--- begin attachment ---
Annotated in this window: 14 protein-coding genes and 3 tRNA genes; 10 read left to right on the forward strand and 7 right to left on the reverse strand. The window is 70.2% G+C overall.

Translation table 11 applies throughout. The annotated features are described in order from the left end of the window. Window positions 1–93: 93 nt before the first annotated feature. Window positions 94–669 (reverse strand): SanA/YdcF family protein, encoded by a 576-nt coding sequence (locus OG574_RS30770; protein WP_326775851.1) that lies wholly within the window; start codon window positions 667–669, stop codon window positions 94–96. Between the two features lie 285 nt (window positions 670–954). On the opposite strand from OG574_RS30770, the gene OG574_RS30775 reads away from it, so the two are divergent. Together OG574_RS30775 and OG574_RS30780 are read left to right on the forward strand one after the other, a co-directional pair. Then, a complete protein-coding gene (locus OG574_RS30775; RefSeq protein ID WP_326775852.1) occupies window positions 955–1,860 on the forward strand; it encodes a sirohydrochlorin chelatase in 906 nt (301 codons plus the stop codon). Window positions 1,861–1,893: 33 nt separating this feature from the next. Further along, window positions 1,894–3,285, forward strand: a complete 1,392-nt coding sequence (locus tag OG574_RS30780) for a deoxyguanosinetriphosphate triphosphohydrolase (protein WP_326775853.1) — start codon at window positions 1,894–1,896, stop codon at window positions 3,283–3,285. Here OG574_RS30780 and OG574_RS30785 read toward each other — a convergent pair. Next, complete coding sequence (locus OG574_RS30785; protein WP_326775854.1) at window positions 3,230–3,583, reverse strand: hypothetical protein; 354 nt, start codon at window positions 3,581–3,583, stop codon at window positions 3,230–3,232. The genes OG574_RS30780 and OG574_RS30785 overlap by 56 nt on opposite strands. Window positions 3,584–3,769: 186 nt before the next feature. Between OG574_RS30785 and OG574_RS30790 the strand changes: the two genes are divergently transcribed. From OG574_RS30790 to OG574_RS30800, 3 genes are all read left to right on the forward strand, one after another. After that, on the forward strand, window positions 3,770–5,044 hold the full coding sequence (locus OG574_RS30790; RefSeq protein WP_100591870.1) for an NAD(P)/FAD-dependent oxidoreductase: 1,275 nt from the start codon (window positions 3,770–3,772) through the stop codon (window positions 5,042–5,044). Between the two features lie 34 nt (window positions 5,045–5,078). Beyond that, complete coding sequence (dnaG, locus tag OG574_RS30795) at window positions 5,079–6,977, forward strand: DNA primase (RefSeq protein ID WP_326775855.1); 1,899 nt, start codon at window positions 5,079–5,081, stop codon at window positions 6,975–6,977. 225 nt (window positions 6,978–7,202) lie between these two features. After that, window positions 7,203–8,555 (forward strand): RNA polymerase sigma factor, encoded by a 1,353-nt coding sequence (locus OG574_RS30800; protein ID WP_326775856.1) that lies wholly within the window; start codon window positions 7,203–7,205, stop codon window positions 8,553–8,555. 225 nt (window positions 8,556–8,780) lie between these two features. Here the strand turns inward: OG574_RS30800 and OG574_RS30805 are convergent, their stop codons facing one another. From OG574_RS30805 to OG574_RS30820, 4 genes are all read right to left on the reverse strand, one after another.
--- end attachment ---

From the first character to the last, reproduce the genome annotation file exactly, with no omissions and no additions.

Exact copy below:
Annotated in this window: 14 protein-coding genes and 3 tRNA genes; 10 read left to right on the forward strand and 7 right to left on the reverse strand. The window is 70.2% G+C overall.

Translation table 11 applies throughout. The annotated features are described in order from the left end of the window. Window positions 1–93: 93 nt before the first annotated feature. Window positions 94–669 (reverse strand): SanA/YdcF family protein, encoded by a 576-nt coding sequence (locus OG574_RS30770; protein WP_326775851.1) that lies wholly within the window; start codon window positions 667–669, stop codon window positions 94–96. Between the two features lie 285 nt (window positions 670–954). On the opposite strand from OG574_RS30770, the gene OG574_RS30775 reads away from it, so the two are divergent. Together OG574_RS30775 and OG574_RS30780 are read left to right on the forward strand one after the other, a co-directional pair. Then, a complete protein-coding gene (locus OG574_RS30775; RefSeq protein ID WP_326775852.1) occupies window positions 955–1,860 on the forward strand; it encodes a sirohydrochlorin chelatase in 906 nt (301 codons plus the stop codon). Window positions 1,861–1,893: 33 nt separating this feature from the next. Further along, window positions 1,894–3,285, forward strand: a complete 1,392-nt coding sequence (locus tag OG574_RS30780) for a deoxyguanosinetriphosphate triphosphohydrolase (protein WP_326775853.1) — start codon at window positions 1,894–1,896, stop codon at window positions 3,283–3,285. Here OG574_RS30780 and OG574_RS30785 read toward each other — a convergent pair. Next, complete coding sequence (locus OG574_RS30785; protein WP_326775854.1) at window positions 3,230–3,583, reverse strand: hypothetical protein; 354 nt, start codon at window positions 3,581–3,583, stop codon at window positions 3,230–3,232. The genes OG574_RS30780 and OG574_RS30785 overlap by 56 nt on opposite strands. Window positions 3,584–3,769: 186 nt before the next feature. Between OG574_RS30785 and OG574_RS30790 the strand changes: the two genes are divergently transcribed. From OG574_RS30790 to OG574_RS30800, 3 genes are all read left to right on the forward strand, one after another. After that, on the forward strand, window positions 3,770–5,044 hold the full coding sequence (locus OG574_RS30790; RefSeq protein WP_100591870.1) for an NAD(P)/FAD-dependent oxidoreductase: 1,275 nt from the start codon (window positions 3,770–3,772) through the stop codon (window positions 5,042–5,044). Between the two features lie 34 nt (window positions 5,045–5,078). Beyond that, complete coding sequence (dnaG, locus tag OG574_RS30795) at window positions 5,079–6,977, forward strand: DNA primase (RefSeq protein ID WP_326775855.1); 1,899 nt, start codon at window positions 5,079–5,081, stop codon at window positions 6,975–6,977. 225 nt (window positions 6,978–7,202) lie between these two features. After that, window positions 7,203–8,555 (forward strand): RNA polymerase sigma factor, encoded by a 1,353-nt coding sequence (locus OG574_RS30800; protein ID WP_326775856.1) that lies wholly within the window; start codon window positions 7,203–7,205, stop codon window positions 8,553–8,555. 225 nt (window positions 8,556–8,780) lie between these two features. Here the strand turns inward: OG574_RS30800 and OG574_RS30805 are convergent, their stop codons facing one another. From OG574_RS30805 to OG574_RS30820, 4 genes are all read right to left on the reverse strand, one after another.